The Society for Environmental Geochemistry and Health (SEGH): building for the future

Michael J. Watts, Taicheng An, Ariadne Argyraki, Emmanuel Arhin, Anthea Brown, Mark Button, Jane A. Entwistle, Robert Finkelman, Gillian Gibson, Olivier S. Humphrey, Xia Huo, Andrew S. Hursthouse, A. Paula Marinho-Reis, Kakoma Maseka, Daniel R. S. Middleton, Ofelia Morton-Bermea, Ahad Nazarpour, Akinade Shadrach Olatunji, Odipo Osano, Sanja Potgieter-VermaakSherestha Saini, Alex Stewart, Moataz Tarek, Keith Torrance, Ming Hung Wong, Kosei E. Yamaguchi, Chaosheng Zhang, Munir Zia

Research output: Contribution to journalEditorial

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The challenges of sustainable development are ever more pressing, and the skills, interests and capabilities of the SEGH member are well-placed to continue to make more meaningful contributions to the environment, society and well-being. We reflect on the historical development of the society, its response to the dynamic international research landscape and the great opportunities ahead. In 2018, SEGH implemented a new board structure after 2–3 years of consultation, with approval of a new constitution and a new strategy across the large number of international board members. While regions were represented by sections in Europe, Asia/Pacific and the USA, the structure required renewal in order to be more representative of the distribution of members and website traffic that had evolved in preceding years. In addition, the society wanted to improve its position for future growth opportunities across rapidly developing regions.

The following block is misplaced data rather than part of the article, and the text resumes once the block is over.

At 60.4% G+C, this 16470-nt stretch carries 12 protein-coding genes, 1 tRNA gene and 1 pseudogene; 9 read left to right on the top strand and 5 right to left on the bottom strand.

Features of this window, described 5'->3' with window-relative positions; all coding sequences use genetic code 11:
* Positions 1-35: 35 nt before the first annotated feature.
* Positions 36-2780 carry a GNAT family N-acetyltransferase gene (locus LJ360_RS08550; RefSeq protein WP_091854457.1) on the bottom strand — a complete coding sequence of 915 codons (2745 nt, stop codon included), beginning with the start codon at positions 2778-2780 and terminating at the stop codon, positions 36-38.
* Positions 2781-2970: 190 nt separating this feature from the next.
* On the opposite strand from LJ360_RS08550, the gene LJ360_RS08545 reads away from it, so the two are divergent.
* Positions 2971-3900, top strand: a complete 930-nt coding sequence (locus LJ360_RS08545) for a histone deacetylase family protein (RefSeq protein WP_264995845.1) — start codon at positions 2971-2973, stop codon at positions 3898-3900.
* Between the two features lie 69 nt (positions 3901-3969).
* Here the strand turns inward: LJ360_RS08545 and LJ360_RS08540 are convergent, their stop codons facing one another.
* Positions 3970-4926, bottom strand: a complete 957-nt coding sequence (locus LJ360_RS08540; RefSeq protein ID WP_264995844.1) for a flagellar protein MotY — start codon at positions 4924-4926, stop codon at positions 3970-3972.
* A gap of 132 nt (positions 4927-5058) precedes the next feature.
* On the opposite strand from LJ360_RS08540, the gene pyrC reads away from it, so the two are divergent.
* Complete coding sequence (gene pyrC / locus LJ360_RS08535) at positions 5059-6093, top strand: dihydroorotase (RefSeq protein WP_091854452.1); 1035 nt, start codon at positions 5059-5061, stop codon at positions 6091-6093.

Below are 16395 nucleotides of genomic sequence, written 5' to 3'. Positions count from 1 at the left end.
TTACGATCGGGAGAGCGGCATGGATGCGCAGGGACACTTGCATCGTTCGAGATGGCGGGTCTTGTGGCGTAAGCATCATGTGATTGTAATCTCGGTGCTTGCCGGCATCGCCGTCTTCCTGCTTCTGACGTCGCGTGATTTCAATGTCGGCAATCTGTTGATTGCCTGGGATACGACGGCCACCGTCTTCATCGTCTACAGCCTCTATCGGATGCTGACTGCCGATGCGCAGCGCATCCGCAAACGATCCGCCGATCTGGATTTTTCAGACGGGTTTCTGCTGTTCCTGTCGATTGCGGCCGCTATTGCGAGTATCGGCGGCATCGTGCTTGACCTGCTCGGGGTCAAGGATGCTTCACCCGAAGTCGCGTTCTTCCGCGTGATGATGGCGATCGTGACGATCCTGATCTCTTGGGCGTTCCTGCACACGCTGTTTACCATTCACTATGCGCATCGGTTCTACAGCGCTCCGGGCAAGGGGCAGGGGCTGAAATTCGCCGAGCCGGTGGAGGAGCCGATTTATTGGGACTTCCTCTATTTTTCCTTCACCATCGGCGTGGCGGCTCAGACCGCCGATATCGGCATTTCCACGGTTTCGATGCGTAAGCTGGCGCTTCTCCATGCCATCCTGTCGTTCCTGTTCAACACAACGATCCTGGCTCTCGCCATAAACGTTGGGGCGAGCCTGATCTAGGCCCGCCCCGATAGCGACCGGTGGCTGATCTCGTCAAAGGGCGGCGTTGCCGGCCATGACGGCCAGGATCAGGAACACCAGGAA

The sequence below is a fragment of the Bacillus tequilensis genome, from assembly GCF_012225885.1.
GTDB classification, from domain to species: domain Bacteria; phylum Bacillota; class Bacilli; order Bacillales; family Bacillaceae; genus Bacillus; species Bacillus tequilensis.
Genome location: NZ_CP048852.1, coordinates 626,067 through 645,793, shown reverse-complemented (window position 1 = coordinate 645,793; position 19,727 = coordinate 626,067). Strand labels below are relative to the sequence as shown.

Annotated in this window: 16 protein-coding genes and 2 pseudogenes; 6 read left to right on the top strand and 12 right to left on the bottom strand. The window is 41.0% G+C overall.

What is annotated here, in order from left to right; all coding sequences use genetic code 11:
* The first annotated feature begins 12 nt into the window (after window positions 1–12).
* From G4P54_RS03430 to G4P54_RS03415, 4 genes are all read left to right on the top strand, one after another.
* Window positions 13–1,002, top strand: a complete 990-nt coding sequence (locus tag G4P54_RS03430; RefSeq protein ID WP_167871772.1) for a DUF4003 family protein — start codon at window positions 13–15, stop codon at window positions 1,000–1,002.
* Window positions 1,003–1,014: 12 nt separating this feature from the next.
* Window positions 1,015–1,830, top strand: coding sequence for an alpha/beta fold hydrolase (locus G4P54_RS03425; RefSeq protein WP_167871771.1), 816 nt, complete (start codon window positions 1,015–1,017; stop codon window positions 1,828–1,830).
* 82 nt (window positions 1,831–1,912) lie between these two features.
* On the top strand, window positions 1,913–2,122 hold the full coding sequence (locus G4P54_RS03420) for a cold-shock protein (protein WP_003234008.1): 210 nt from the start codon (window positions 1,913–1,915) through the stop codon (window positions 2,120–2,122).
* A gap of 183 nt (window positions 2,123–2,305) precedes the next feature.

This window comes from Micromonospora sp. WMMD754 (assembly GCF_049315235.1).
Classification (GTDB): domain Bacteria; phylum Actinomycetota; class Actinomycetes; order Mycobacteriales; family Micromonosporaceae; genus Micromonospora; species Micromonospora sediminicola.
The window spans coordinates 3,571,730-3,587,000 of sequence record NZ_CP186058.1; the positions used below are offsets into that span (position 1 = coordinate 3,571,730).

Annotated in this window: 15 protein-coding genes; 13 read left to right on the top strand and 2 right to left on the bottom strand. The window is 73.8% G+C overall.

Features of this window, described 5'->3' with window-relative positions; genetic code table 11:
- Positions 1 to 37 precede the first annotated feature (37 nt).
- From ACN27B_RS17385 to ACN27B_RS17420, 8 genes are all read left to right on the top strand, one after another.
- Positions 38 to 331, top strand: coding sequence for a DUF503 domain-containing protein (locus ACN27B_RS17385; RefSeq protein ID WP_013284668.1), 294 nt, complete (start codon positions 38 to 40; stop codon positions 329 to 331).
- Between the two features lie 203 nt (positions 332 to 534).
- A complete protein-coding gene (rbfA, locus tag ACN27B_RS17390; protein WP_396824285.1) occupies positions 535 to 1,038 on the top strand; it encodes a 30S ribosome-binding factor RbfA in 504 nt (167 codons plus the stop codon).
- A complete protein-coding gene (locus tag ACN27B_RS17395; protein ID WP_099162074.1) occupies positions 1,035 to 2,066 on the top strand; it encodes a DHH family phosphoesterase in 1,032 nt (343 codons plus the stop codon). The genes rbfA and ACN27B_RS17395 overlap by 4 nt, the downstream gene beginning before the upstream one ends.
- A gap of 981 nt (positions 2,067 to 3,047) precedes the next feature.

SEGH has been a welcoming society for early career researchers (ECRs) over the years, providing a supportive and encouraging atmosphere at conferences. However, a formal structure was required to continue to engage and support ECRs as they become established in their careers. In addition, retention and recognition of experienced scientists and practitioners were required for past and ongoing contributions to the long-standing success of SEGH since the initial formation in the early 1970s. The Society for Environmental Geochemistry and Health (SEGH) was first established in the USA to provide a forum for experts to work together in understanding the interaction between the geochemical environment and the health of plants, animals and humans. Wixson and Davies (2019) recently provided an account of the society’s formation.

We offer this account of current initiatives and future aspirations to enhance the value that this society can offer to the SEGH community and beyond.
Original languageEnglish
Number of pages5
JournalEnvironmental Geochemistry and Health
Early online date2 Aug 2019
Publication statusE-pub ahead of print - 2 Aug 2019


  • geo-engineering
  • geochemistry
  • health
  • SEGH
  • epidemiology
  • United Nations Strategic Development Goals


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